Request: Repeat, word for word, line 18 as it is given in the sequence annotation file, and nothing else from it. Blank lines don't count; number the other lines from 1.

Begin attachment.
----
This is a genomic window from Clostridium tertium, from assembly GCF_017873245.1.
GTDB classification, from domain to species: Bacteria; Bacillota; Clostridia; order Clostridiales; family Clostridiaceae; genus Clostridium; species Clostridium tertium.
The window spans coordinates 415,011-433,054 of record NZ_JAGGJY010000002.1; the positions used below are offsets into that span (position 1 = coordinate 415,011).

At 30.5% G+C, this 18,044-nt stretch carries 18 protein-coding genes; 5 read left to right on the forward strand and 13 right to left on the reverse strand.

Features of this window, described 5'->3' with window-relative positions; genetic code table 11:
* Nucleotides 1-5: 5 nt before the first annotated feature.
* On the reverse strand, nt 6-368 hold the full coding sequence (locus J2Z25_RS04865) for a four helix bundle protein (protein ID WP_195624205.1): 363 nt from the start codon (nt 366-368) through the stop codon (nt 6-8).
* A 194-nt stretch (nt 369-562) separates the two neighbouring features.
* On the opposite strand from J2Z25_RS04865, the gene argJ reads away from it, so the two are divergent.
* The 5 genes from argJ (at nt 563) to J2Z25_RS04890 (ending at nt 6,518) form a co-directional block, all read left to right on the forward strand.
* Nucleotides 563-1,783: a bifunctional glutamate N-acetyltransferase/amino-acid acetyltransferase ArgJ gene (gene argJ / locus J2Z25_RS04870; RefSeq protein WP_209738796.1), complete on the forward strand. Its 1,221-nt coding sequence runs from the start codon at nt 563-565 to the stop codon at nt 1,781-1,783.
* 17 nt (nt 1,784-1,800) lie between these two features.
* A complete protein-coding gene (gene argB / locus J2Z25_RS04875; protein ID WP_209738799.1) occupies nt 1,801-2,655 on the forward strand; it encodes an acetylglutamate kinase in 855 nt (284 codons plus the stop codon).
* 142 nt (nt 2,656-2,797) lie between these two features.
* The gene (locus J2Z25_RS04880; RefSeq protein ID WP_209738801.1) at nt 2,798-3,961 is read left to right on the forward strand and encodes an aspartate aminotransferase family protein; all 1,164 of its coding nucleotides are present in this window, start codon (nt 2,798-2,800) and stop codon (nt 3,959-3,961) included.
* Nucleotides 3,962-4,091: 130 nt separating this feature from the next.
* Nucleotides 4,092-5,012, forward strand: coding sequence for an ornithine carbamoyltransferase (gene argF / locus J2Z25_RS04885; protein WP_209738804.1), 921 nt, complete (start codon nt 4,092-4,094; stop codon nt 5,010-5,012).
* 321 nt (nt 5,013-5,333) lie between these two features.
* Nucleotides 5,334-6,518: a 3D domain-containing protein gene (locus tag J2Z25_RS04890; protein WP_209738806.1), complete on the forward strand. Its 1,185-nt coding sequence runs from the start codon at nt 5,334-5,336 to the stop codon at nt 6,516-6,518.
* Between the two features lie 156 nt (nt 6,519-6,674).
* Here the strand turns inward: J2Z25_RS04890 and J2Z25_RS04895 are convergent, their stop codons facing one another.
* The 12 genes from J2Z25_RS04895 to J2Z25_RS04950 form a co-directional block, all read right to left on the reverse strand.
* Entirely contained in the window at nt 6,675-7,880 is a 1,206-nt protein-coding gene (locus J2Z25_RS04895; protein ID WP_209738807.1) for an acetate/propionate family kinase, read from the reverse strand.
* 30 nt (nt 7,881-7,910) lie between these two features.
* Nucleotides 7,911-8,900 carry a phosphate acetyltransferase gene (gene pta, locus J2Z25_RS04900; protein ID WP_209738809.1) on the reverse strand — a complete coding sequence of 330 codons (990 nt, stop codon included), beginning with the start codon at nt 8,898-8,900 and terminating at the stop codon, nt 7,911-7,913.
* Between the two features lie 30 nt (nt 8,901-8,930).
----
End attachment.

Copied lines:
* 321 nt (nt 5,013-5,333) lie between these two features.